Want to win "The Corporate Culture Survival Guide"?

The Corporate Culture Survival Guide
Enter on the website for a chance to win this book! Honest! We have a strong culture of honesty and integrity around here...

Written by Edgar H. Schein, this book is a great guide to a deep examination of organizational culture and how to really understand it, before changing it.

In my work as a change management consultant, I often find that leaders wish for a different corporate culture. Well the truth is that they don’t even understand the one that they have currently, and are even less sure about what they want it to be like in the future! Yet some of today’s best-performing businesses and best places to work have strong corporate cultures (think Zappos) that are key to their success in dollars and cents, but also in terms of recruitment and retention of talented and high-performing employees.

I’ll quote from the opening of Part One to give you a taste of what this book is about:

In order to manage culture, you must understand what culture is, what content culture covers, and how to assess it. It is dangerous to oversimplify this concept because of the illusion that one is managing culture when one is, in face, managing only a manifestation of culture and, therefore, not achieving one’s change goals.

Intrigued?

Here’s how to win a copy of this book:

1. Post a comment on this blog (not on FacebookLinked InTwitter or anywhere else – though you are certainly welcome to follow the links to connect with me there as well) sharing what interests you about this book.

2. Please post your comment within 10 days of the publication date of this post.

3. If there are at least 5 comments on this blog, then I will randomly draw a name and contact the winner behind the scenes. I’m setting 5 as sort of an arbitrary number at this point. In the past, I’ve given things away and only had one or two people express interest. These are all great books and I’m covering shipping costs, so I hope to open this up to lots of interested people. These must be comments from people who want to win the book – general replies don’t count, and comments from me don’t count. Just in case you were wondering…

4. If there are not at least 5 comments, then the book goes back to the bottom of the pile and will be in the contest again later down the road.

Please feel free to spread the word and share the link. Clearly, the best way to stay in touch with this give-away is to subscribe via email or RSS, but I leave that up to you.

And by the way, your email will never be shared, sold or otherwise given out for any purposes other than for me to contact you about this give-away. Heck – I wouldn’t even know how to sell it to someone else!

Earlier books still up for the give-away include Make Their Day (which has a deadline for comments of today – April 4th – and without 5 entries, it will go back to the bottom of the pile for another time) and Good Boss, Bad Boss. Visit those posts to make your comment and enter!

 

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Lisa Sansom

Lisa Sansom has her MBA from the Rotman School of Management, and over two decades of experience in teaching and training. Her years of work in the organizational development field have included projects on change management, employee engagement, leadership development, team coaching and employer of choice strategies.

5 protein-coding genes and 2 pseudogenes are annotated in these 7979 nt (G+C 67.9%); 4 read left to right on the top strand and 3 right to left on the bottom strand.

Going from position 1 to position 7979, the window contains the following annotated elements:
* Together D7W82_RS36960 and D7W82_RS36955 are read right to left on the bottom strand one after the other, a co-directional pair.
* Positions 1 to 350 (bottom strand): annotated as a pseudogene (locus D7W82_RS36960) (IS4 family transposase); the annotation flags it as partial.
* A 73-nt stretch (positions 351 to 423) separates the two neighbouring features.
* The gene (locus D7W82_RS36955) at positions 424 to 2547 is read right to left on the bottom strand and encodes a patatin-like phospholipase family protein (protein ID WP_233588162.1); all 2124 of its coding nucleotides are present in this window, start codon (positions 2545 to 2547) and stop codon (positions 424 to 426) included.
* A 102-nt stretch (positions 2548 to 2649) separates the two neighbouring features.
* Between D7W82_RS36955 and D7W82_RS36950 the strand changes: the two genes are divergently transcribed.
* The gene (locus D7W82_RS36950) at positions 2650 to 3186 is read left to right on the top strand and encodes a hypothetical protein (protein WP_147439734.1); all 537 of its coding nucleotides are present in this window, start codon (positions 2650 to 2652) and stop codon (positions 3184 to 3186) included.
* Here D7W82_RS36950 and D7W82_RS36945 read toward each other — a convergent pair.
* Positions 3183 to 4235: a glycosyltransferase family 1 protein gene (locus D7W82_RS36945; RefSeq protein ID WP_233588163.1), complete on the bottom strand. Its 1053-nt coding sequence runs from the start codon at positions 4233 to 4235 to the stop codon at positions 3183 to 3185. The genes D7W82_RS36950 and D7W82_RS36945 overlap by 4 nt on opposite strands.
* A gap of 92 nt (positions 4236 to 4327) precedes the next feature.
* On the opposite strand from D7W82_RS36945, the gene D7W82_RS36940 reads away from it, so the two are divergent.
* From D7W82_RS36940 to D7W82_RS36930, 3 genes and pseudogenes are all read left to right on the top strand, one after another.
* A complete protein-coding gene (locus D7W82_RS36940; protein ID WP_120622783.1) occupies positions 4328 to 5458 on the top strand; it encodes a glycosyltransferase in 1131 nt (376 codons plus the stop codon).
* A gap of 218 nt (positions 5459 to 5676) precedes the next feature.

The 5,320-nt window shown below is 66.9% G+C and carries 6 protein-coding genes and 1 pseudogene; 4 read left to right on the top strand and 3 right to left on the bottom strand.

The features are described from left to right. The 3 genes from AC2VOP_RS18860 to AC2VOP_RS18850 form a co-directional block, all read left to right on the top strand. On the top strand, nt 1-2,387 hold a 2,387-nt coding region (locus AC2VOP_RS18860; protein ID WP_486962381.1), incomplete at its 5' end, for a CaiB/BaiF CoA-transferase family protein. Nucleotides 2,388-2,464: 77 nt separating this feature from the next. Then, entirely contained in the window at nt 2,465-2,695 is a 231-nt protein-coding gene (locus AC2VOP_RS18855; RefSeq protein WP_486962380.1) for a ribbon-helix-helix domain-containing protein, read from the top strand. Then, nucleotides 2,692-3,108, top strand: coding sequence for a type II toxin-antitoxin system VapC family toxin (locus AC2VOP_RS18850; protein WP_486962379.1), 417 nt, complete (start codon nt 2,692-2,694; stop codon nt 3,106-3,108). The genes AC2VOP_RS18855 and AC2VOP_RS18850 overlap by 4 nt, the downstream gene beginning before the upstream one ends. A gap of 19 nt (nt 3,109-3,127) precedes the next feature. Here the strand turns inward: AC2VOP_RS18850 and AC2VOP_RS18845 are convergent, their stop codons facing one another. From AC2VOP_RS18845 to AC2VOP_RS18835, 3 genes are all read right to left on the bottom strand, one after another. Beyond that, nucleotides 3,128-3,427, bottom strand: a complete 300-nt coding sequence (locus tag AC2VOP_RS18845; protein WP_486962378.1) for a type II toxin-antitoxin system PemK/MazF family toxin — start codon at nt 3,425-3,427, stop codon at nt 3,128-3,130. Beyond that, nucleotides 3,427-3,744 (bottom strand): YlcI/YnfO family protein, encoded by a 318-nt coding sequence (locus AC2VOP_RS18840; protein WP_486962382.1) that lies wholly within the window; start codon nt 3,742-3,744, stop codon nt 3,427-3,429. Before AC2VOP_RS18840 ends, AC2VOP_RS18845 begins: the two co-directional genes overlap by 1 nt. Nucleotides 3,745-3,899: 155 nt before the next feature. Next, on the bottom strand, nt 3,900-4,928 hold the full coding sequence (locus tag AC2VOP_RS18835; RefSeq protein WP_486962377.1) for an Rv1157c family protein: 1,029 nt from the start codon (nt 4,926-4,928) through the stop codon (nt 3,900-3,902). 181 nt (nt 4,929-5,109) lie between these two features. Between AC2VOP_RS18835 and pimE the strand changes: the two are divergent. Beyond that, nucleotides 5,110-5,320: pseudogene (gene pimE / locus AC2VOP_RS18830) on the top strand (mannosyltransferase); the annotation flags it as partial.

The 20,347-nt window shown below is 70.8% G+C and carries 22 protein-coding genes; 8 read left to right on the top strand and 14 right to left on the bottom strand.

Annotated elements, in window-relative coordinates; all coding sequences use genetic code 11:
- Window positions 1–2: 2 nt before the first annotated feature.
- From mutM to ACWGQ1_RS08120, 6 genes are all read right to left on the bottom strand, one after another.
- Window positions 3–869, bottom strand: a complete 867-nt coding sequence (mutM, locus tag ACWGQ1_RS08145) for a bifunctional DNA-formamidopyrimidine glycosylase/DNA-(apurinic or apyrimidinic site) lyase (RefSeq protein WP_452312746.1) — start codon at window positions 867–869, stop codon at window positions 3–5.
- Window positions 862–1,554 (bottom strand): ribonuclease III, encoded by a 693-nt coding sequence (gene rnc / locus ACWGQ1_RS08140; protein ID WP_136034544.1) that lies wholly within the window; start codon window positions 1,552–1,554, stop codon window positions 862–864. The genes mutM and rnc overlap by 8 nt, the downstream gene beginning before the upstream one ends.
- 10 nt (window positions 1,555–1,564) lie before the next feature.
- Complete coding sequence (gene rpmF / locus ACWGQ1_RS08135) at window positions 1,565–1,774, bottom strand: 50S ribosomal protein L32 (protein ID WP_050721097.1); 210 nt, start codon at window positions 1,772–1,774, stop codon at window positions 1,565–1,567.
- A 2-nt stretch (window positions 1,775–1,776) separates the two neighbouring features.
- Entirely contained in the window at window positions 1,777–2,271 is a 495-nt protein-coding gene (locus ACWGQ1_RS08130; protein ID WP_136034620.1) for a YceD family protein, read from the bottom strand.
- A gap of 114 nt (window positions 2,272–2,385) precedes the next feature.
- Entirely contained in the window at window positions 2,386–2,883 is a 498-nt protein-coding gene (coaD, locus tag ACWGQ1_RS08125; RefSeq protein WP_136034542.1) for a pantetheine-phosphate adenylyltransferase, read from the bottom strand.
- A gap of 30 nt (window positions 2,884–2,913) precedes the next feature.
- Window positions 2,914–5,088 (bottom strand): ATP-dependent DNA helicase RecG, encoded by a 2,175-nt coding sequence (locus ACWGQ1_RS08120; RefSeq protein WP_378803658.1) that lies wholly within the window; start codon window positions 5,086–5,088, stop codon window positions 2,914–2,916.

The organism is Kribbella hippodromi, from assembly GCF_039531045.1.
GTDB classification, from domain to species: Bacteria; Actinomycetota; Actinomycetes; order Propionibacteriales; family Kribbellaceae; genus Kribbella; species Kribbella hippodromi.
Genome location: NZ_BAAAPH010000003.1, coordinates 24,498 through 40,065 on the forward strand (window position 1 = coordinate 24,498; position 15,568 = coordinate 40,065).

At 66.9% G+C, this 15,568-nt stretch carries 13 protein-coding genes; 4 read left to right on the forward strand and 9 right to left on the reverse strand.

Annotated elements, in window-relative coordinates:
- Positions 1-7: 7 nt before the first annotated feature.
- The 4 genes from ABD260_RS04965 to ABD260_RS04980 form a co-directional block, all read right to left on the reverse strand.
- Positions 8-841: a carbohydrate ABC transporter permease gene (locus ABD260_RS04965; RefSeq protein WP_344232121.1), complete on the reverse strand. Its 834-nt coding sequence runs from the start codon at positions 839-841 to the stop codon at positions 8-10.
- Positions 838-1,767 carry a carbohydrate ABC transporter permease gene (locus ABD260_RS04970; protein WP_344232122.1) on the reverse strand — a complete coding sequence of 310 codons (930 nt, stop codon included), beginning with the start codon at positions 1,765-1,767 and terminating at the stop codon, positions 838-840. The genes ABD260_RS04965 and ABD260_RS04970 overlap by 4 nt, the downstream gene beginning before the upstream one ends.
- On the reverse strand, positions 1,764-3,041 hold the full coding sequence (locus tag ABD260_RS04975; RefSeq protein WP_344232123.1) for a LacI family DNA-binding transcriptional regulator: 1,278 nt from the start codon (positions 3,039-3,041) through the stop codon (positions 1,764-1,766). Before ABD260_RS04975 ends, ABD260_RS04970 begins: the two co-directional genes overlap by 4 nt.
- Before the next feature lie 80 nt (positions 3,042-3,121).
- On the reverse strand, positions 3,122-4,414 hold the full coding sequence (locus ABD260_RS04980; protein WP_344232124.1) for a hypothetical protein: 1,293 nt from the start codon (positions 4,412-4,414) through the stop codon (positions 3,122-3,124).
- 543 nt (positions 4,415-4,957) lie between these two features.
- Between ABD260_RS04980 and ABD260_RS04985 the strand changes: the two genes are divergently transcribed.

Reader Interactions

Comments

  1. Rich Deakin says

    Kotter suggests that culture cannot be changed as part of a change program, and has to be changed at the end of a change program as a result of the program itself. Hmm. I’ll be reading this book for sure, and I’m interested in the view that the author brings to the table. My personal experience has been that the culture gets changed incrementally through the change program as beliefs, priorities, values and urgency is altered. However, only of those changes remai in place at the end of the program has the culture been changed, and even then there remains for some time, the risk of slippage back to “the old ways”.

    A very interesting subject for change leaders and managers.

  2. Jessica Colman says

    Building a positive corporate culture fascinates me. I’d love to learn more about corporate culture, and might have to buy this book even if I don’t win it! 🙂

  3. Sheila says

    This sounds like a very interesting read. I feel like I’m always trying to avoid Politics within organizations but sometimes you just aren’t able to. Hopefully I can learn more about adapting to corporate culture by reading this book. Thanks!

  4. Patricia Zito says

    I like and respect Edgar Schein’s work. His ‘Process Consultation’ book really helped me when I was first facing the transition from teacher/trainer to process facilitator & internal consultant. I was overwhelmed at the prospect of not only providing the intervention the client wanted, but also factoring in what he didn’t know he wanted i.e. the current climate or culture that would either make or break any proposed change. His book offered a reassuring message and some practical tools for the corporate consultant. I didn’t think he was still writing but would be very interested in reading his take on the current corporate culture –always a fascinating topic and it is the dynamic undercurrent of every organization. As Lisa mentions, leaders always seem to blame the corporate culture for their problems, but only they only seem to understand one layer of the onion.

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